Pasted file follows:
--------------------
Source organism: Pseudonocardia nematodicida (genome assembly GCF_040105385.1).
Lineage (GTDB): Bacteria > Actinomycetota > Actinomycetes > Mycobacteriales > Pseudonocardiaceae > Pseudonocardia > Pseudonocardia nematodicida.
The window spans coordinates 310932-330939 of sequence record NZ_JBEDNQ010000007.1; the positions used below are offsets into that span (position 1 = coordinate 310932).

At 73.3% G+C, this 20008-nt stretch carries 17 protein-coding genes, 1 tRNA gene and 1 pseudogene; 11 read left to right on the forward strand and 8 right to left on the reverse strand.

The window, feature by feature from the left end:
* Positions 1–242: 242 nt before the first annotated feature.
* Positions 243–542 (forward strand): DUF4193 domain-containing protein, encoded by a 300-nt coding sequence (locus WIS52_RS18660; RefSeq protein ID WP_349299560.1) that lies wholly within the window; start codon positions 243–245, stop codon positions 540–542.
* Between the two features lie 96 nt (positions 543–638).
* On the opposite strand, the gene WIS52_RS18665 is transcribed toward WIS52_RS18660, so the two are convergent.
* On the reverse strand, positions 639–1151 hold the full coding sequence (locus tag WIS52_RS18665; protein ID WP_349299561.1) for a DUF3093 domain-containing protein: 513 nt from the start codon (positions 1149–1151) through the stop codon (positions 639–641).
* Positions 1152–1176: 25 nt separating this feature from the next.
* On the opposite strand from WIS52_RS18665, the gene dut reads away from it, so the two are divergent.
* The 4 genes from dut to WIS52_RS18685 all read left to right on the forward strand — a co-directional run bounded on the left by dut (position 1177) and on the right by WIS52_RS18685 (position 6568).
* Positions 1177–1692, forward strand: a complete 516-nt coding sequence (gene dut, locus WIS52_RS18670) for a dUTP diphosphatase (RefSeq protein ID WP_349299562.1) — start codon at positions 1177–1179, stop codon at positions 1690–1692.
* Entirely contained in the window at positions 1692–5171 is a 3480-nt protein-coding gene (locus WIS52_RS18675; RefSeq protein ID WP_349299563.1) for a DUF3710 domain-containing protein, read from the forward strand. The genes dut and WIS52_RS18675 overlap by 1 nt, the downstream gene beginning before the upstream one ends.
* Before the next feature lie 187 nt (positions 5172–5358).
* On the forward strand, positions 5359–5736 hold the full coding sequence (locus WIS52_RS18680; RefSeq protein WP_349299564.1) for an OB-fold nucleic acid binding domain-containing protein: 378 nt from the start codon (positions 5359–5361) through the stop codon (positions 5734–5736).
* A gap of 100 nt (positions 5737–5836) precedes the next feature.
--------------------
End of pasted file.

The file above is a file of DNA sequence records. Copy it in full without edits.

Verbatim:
Source organism: Pseudonocardia nematodicida (genome assembly GCF_040105385.1).
Lineage (GTDB): Bacteria > Actinomycetota > Actinomycetes > Mycobacteriales > Pseudonocardiaceae > Pseudonocardia > Pseudonocardia nematodicida.
The window spans coordinates 310932-330939 of sequence record NZ_JBEDNQ010000007.1; the positions used below are offsets into that span (position 1 = coordinate 310932).

At 73.3% G+C, this 20008-nt stretch carries 17 protein-coding genes, 1 tRNA gene and 1 pseudogene; 11 read left to right on the forward strand and 8 right to left on the reverse strand.

The window, feature by feature from the left end:
* Positions 1–242: 242 nt before the first annotated feature.
* Positions 243–542 (forward strand): DUF4193 domain-containing protein, encoded by a 300-nt coding sequence (locus WIS52_RS18660; RefSeq protein ID WP_349299560.1) that lies wholly within the window; start codon positions 243–245, stop codon positions 540–542.
* Between the two features lie 96 nt (positions 543–638).
* On the opposite strand, the gene WIS52_RS18665 is transcribed toward WIS52_RS18660, so the two are convergent.
* On the reverse strand, positions 639–1151 hold the full coding sequence (locus tag WIS52_RS18665; protein ID WP_349299561.1) for a DUF3093 domain-containing protein: 513 nt from the start codon (positions 1149–1151) through the stop codon (positions 639–641).
* Positions 1152–1176: 25 nt separating this feature from the next.
* On the opposite strand from WIS52_RS18665, the gene dut reads away from it, so the two are divergent.
* The 4 genes from dut to WIS52_RS18685 all read left to right on the forward strand — a co-directional run bounded on the left by dut (position 1177) and on the right by WIS52_RS18685 (position 6568).
* Positions 1177–1692, forward strand: a complete 516-nt coding sequence (gene dut, locus WIS52_RS18670) for a dUTP diphosphatase (RefSeq protein ID WP_349299562.1) — start codon at positions 1177–1179, stop codon at positions 1690–1692.
* Entirely contained in the window at positions 1692–5171 is a 3480-nt protein-coding gene (locus WIS52_RS18675; RefSeq protein ID WP_349299563.1) for a DUF3710 domain-containing protein, read from the forward strand. The genes dut and WIS52_RS18675 overlap by 1 nt, the downstream gene beginning before the upstream one ends.
* Before the next feature lie 187 nt (positions 5172–5358).
* On the forward strand, positions 5359–5736 hold the full coding sequence (locus WIS52_RS18680; RefSeq protein WP_349299564.1) for an OB-fold nucleic acid binding domain-containing protein: 378 nt from the start codon (positions 5359–5361) through the stop codon (positions 5734–5736).
* A gap of 100 nt (positions 5737–5836) precedes the next feature.